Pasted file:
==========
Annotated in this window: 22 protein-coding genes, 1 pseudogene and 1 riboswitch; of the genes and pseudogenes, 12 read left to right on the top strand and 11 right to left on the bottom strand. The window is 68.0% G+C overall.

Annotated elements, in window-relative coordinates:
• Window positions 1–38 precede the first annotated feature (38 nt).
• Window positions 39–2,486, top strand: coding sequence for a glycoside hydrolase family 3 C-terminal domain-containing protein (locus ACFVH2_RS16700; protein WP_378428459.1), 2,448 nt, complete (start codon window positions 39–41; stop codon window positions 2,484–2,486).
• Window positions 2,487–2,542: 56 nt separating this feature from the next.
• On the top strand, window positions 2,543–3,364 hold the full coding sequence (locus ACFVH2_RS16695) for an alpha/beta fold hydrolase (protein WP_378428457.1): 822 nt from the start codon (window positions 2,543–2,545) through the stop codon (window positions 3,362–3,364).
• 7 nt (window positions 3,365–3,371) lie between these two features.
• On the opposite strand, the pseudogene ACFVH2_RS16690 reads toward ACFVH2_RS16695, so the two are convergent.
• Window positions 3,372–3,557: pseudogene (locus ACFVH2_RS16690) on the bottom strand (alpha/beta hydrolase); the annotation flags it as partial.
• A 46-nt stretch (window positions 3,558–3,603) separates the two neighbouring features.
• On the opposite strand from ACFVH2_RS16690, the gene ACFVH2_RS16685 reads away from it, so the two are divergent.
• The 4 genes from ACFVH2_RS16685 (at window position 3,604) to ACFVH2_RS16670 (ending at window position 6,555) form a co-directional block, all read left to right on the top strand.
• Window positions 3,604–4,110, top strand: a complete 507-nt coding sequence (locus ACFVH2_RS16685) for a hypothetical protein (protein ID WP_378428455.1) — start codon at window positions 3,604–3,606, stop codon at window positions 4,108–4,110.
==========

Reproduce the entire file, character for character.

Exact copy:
Annotated in this window: 22 protein-coding genes, 1 pseudogene and 1 riboswitch; of the genes and pseudogenes, 12 read left to right on the top strand and 11 right to left on the bottom strand. The window is 68.0% G+C overall.

Annotated elements, in window-relative coordinates:
• Window positions 1–38 precede the first annotated feature (38 nt).
• Window positions 39–2,486, top strand: coding sequence for a glycoside hydrolase family 3 C-terminal domain-containing protein (locus ACFVH2_RS16700; protein WP_378428459.1), 2,448 nt, complete (start codon window positions 39–41; stop codon window positions 2,484–2,486).
• Window positions 2,487–2,542: 56 nt separating this feature from the next.
• On the top strand, window positions 2,543–3,364 hold the full coding sequence (locus ACFVH2_RS16695) for an alpha/beta fold hydrolase (protein WP_378428457.1): 822 nt from the start codon (window positions 2,543–2,545) through the stop codon (window positions 3,362–3,364).
• 7 nt (window positions 3,365–3,371) lie between these two features.
• On the opposite strand, the pseudogene ACFVH2_RS16690 reads toward ACFVH2_RS16695, so the two are convergent.
• Window positions 3,372–3,557: pseudogene (locus ACFVH2_RS16690) on the bottom strand (alpha/beta hydrolase); the annotation flags it as partial.
• A 46-nt stretch (window positions 3,558–3,603) separates the two neighbouring features.
• On the opposite strand from ACFVH2_RS16690, the gene ACFVH2_RS16685 reads away from it, so the two are divergent.
• The 4 genes from ACFVH2_RS16685 (at window position 3,604) to ACFVH2_RS16670 (ending at window position 6,555) form a co-directional block, all read left to right on the top strand.
• Window positions 3,604–4,110, top strand: a complete 507-nt coding sequence (locus ACFVH2_RS16685) for a hypothetical protein (protein ID WP_378428455.1) — start codon at window positions 3,604–3,606, stop codon at window positions 4,108–4,110.